By Don Quijones, Spain, UK, & Mexico, editor at WOLF STREET.
Honda, the fourth largest car producer in the UK, has unveiled plans to halt its UK production for the first six days of April in order to stockpile parts in the immediate aftermath of Britain’s exit from the EU. The announcement came on Thursday, the same day that UK Premier Theresa May met her Japanese counterpart Japanese Prime Minister Shinzo Abe to discuss Brexit-related issues, and reads as follows:
“Honda of the UK Manufacturing Ltd has been assessing how best to prepare for any disruption caused by logistics and border issues following the UK leaving the EU on 29 March 2019.
“To ensure Honda is well paced to adjust to all possible outcomes, we are planing six non-production days in April 2019.
“This is to facilitate production recovery activity following any delays at borders on parts. These contingency provisions have been put in place to best mitigate the risk of disruption to production operations at the Swindon factory.”
Honda is not alone. BMW, the third largest car manufacturer in the UK, has announced plans to shut down its site in Cowley, Oxford, for maintenance during the whole month of April, in order to minimize the disruption a no-deal Brexit could cause to its production and supply chain.
The fifth largest manufacturer, Toyota, is also considering temporarily ceasing production in the event of supply-chain disruption. “If Britain crashes out of the EU at the end of March, we will see production stops in our factory,” saidMarvin Cooke, the managing director of the company’s plant in Burnaston. Asked how long those stoppages could last, he said it was impossible to tell. “It could be hours, days, weeks – even months.”
British luxury automaker Aston Martin also unveiled plans this week to navigate a disorderly Brexit, including signing deals with supplier DHL to allow for the use of ports other than Dover which, as Britain’s busiest harbor, is most likely to be disrupted by customs delays. The firm is also considering the possibility of making air freight deliveries.
“I don’t think we’ve been in a position in the last two years where we’ve been further apart from understanding where we’re going to end up,” said the company’s CEO Andy Palmer.
That global automakers are planning for disruption at the UK border should not come as a great surprise, particularly at this late stage in proceedings. Their sprawling, fine tuned supply chains, reliant on “just-in-time” and “just-in-sequence” delivery and production systems, are as fragile as they are efficient. While any post-Brexit disruption may last little more than a week, at least until the new system falls into place (assuming there is one), it’s the timing of the disruption that could be the problem, coming on the heels of month after month of deteriorating production and sales.
Jaguar Land Rover, the UK’s biggest vehicle manufacturer, has just announced 4,500 job cuts globally, 4,000 of which are in the UK, following two consecutive quarterly losses. The company — which is owned by the Indian behemoth Tata — has repeatedly warned of the consequences of a no-deal Brexit; this week’s raft of job losses are more a result of structural issues facing the global automotive industry than any pre-Brexit angst.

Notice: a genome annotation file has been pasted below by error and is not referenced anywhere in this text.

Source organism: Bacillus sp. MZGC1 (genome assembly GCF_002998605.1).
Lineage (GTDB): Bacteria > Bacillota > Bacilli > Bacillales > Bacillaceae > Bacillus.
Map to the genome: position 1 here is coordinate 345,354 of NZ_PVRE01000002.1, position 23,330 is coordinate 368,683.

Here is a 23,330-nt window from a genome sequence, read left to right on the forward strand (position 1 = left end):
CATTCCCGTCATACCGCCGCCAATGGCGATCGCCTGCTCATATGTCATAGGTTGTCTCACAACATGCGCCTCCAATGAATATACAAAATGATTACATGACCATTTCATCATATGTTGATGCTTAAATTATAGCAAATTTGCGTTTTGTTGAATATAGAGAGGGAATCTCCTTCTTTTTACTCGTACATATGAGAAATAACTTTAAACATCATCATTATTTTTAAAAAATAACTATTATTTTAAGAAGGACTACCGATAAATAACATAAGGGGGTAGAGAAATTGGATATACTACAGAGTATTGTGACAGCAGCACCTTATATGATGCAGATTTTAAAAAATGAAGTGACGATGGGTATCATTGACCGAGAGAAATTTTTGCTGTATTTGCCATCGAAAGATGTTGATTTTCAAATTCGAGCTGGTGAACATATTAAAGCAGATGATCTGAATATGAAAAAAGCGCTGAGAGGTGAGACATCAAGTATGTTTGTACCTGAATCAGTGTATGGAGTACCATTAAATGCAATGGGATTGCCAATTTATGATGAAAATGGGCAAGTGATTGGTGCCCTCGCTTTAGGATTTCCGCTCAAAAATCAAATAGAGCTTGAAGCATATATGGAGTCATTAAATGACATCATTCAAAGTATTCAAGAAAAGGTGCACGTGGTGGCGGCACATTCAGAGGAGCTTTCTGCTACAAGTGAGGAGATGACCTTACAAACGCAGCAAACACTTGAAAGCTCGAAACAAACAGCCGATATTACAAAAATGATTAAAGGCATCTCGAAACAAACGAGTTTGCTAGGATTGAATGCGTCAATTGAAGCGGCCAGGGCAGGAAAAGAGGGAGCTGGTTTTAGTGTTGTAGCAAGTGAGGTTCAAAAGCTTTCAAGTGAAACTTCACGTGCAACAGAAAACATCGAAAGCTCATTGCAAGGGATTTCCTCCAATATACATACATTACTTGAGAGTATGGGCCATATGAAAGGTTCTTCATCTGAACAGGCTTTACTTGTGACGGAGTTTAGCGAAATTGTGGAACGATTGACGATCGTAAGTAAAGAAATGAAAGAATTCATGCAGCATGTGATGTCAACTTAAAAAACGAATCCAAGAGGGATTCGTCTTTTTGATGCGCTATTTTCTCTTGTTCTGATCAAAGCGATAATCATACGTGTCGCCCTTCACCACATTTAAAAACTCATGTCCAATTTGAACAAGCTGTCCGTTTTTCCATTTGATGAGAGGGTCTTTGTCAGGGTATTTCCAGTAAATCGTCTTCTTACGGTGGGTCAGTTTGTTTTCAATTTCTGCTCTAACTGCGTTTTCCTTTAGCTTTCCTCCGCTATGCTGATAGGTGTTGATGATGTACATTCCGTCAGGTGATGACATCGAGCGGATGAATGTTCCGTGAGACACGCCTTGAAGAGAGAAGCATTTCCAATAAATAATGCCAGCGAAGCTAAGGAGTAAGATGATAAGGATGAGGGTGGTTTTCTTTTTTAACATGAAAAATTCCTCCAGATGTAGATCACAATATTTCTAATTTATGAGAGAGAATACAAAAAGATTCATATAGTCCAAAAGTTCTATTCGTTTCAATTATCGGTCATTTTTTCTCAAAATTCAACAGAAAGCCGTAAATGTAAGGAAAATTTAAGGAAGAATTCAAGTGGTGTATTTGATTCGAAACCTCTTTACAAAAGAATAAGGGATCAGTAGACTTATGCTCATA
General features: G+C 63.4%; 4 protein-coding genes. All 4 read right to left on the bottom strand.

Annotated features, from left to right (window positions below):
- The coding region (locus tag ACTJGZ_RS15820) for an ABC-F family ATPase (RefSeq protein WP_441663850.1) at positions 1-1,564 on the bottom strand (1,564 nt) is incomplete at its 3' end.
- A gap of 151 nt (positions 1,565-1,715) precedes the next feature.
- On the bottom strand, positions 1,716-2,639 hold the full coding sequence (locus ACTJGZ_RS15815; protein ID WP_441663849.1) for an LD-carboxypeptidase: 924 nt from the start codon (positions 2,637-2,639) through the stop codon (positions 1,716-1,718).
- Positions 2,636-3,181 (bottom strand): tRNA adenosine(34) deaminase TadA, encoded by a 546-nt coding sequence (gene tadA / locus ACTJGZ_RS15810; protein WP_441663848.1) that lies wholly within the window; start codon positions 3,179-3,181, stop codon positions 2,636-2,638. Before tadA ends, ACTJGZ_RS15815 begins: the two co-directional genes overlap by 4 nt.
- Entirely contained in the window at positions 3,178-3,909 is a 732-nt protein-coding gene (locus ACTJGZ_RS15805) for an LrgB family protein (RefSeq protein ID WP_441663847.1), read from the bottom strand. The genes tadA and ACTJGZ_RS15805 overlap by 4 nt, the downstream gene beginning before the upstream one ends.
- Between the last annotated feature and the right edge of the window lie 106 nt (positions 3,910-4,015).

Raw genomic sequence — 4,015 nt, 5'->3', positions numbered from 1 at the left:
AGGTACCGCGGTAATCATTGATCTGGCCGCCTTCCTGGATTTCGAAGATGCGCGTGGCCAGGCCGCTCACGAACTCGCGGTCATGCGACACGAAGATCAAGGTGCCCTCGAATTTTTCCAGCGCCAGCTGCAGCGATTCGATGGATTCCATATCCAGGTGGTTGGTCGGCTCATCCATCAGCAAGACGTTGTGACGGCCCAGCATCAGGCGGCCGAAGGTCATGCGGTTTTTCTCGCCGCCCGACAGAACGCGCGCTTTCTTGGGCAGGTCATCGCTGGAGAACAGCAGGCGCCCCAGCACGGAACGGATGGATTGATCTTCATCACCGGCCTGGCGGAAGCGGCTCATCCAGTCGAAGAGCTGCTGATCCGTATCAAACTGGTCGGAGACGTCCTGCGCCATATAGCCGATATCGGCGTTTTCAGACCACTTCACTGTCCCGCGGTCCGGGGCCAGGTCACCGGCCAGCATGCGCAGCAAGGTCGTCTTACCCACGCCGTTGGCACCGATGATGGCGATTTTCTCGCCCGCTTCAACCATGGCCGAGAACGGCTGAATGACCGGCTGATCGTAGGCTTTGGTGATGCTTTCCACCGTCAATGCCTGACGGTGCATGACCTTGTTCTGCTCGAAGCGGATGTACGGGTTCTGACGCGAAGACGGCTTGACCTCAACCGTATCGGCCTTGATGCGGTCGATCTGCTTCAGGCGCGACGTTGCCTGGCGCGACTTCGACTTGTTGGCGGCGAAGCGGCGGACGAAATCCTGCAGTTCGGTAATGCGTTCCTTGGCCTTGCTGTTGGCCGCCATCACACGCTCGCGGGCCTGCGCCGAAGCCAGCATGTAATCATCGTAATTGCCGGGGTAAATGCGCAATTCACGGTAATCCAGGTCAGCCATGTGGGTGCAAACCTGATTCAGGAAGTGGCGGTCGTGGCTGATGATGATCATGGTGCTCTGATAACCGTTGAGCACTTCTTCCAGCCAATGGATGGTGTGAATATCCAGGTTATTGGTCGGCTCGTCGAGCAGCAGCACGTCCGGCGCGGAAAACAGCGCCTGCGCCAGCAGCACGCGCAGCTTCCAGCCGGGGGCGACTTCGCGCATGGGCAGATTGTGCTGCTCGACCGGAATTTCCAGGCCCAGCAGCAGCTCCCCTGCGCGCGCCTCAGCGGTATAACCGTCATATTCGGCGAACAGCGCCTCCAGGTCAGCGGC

Like many car producers, JLR is reeling from the blow-back of shrinking sales in China, which until very recently was a major growth industry for the group, accounting for around a quarter of global demand. And with nine out of ten of its cars powered by diesel engines, JLR is also particularly exposed to plunging consumer demand for diesel vehicles.
In the UK alone total diesel car sales collapsed 29.6% in 2018, after having already plunged 17.1% in 2017. Since their peak in 2016, diesels sales have dropped by a staggering 42%, from 1.29 million to just 750,165.
Collapsing sales of diesel cars, both in the UK and on the continent, is battering UK car production, which slumped by 19.6% in November compared to the same month of 2017. With around 30,000 fewer cars produced, it was the biggest year-on-year fall of any November since the financial crisis of 2008 and the sixth consecutive month of falling production, according to the industry group, the Society of Motor Manufacturers and Traders (SMMT).
None of these problems are unique to the UK. Car registrations have hit a brick wall in China, the world’s largest market, as part of a broad, gathering economic slowdown. In the world’s second largest market, the US, sales peaked over two years ago and have ticked down since. Even in Germany they have begun to slide in recent months. After years of uninterrupted growth, global demand for new cars has begun to sputter. Now, with Brexit fast approaching and still no sign of a viable get-out clause, it’s perhaps no wonder car manufacturers are worried. By Don Quijones.
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